Satellite tracking and lie detector tests could help protect children from sex offenders, a report by a leading children's charity said today.
The compulsory use of polygraph tests and tracking devices could radically improve the supervision of sex offenders released in to the community, Barnardo's said.
Its chief executive Martin Narey said the measures would be more effective than the introduction of a Sarah's Law in protecting children.
Mr Narey, former Head of Prison and Probation Service, said such a law would create a false sense of security and risk forcing offenders underground.
He said polygraph tests have been shown to be effective in monitoring whether offenders comply with their licence conditions.
And he added that satellite tracking technology, which makes it possible to follow the movements of offenders, has already been piloted in three areas of England.
Mr Narey said: "Having a child abducted and assaulted is every mother and father's nightmare.
"Barnardo's is committed to protecting children from harm, but we feel that a Sarah's Law would offer a false comfort to parents and could put children in more, not less, danger.
"That said, the current arrangements for the safe supervision of dangerous offenders need to be strengthened and public confidence restored.
"Our report outlines how the use of polygraphs and satellite tracking could radically improve the effectiveness of supervision.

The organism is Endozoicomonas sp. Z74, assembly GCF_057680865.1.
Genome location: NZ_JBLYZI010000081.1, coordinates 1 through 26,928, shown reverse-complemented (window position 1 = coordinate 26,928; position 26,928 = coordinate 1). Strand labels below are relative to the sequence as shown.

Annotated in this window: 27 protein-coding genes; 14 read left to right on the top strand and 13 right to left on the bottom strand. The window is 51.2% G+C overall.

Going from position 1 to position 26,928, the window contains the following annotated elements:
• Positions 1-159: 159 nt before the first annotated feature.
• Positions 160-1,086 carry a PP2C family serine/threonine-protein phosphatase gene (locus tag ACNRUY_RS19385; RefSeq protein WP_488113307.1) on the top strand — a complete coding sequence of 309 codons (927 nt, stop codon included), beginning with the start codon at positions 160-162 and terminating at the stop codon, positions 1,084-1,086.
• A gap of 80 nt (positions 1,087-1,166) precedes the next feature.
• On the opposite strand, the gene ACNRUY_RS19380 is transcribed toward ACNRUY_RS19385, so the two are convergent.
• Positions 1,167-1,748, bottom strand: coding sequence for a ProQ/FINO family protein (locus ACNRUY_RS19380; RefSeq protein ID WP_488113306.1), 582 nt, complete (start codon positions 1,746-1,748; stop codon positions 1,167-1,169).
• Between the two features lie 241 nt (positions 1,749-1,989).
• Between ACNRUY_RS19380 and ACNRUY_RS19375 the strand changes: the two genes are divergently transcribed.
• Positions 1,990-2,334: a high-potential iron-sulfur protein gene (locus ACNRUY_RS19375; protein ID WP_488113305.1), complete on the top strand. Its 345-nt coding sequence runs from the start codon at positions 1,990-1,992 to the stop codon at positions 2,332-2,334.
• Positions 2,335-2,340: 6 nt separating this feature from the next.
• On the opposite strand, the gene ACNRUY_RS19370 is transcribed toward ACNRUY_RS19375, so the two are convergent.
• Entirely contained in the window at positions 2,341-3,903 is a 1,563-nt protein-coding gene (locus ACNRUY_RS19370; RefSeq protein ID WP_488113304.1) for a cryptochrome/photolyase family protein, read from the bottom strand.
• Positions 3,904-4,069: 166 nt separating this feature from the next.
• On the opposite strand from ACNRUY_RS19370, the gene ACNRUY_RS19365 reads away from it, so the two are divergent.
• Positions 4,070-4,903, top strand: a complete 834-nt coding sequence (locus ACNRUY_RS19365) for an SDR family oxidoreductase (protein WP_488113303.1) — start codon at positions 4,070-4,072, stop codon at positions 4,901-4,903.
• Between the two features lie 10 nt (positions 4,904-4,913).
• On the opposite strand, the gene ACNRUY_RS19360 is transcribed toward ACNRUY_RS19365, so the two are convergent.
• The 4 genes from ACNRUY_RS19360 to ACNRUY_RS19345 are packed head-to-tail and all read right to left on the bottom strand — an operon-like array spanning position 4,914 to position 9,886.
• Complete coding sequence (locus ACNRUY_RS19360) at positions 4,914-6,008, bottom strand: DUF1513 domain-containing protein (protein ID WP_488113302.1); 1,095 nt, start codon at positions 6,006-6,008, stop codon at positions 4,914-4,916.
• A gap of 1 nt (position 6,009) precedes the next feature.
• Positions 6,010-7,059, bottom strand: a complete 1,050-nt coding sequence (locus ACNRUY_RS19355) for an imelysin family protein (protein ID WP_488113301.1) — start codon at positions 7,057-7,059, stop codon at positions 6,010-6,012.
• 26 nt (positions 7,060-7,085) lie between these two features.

"All the indications are that polygraphs can be effective in helping control behaviour.
"I have personally seen their use on sex offenders, spoken to the probation staff who have used this technology in a pilot in the North East, and been impressed by the officers conviction that it significantly improves the rigour of supervision."
The Government is expected to once again bring forward a bill on offender management in the Queen's speech at Westminster tomorrow.
Last year it announced the Management of Offenders Bill, but has not yet been published.
There has been a sustained campaign for access to information about the identity of sex offenders living in the community.
The move was dubbed Sarah's Law after Sarah Payne who was kidnapped and murdered by convicted sex offender Roy Whiting.
But the Association of Chief Police Officers (ACPO) said the law would drive sex offenders away from supervision and into hiding.
Senior members of Barnardo's believe there will be specific circumstances when the authorities must advise families of the potential danger from a sex offender.
Multi Agency Protection Panels (MAPPAs), groups that manage the most dangerous offenders once they are released from prison, already have the power to give some individuals and agencies details of registered sex offenders.Reuse content